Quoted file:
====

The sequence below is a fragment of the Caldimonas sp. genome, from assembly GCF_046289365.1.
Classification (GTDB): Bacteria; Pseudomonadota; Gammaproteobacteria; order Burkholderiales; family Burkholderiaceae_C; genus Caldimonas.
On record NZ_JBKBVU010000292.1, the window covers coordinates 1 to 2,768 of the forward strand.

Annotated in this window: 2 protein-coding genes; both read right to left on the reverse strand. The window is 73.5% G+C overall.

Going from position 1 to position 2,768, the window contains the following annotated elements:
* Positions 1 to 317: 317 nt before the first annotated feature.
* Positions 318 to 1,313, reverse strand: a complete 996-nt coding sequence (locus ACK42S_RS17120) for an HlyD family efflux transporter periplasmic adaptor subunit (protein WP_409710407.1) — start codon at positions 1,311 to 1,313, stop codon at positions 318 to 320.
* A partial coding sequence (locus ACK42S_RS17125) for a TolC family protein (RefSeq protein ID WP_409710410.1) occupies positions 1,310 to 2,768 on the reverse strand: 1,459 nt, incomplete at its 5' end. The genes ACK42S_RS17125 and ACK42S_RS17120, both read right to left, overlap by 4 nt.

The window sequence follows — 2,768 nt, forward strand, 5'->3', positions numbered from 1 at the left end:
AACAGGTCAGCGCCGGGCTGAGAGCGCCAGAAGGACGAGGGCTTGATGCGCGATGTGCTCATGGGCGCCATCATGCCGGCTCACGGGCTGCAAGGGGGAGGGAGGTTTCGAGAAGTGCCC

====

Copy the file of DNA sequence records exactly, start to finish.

The sequence below is a fragment of the Caldimonas sp. genome, from assembly GCF_046289365.1.
Classification (GTDB): Bacteria; Pseudomonadota; Gammaproteobacteria; order Burkholderiales; family Burkholderiaceae_C; genus Caldimonas.
On record NZ_JBKBVU010000292.1, the window covers coordinates 1 to 2,768 of the forward strand.

Annotated in this window: 2 protein-coding genes; both read right to left on the reverse strand. The window is 73.5% G+C overall.

Going from position 1 to position 2,768, the window contains the following annotated elements:
* Positions 1 to 317: 317 nt before the first annotated feature.
* Positions 318 to 1,313, reverse strand: a complete 996-nt coding sequence (locus ACK42S_RS17120) for an HlyD family efflux transporter periplasmic adaptor subunit (protein WP_409710407.1) — start codon at positions 1,311 to 1,313, stop codon at positions 318 to 320.
* A partial coding sequence (locus ACK42S_RS17125) for a TolC family protein (RefSeq protein ID WP_409710410.1) occupies positions 1,310 to 2,768 on the reverse strand: 1,459 nt, incomplete at its 5' end. The genes ACK42S_RS17125 and ACK42S_RS17120, both read right to left, overlap by 4 nt.

The window sequence follows — 2,768 nt, forward strand, 5'->3', positions numbered from 1 at the left end:
AACAGGTCAGCGCCGGGCTGAGAGCGCCAGAAGGACGAGGGCTTGATGCGCGATGTGCTCATGGGCGCCATCATGCCGGCTCACGGGCTGCAAGGGGGAGGGAGGTTTCGAGAAGTGCCC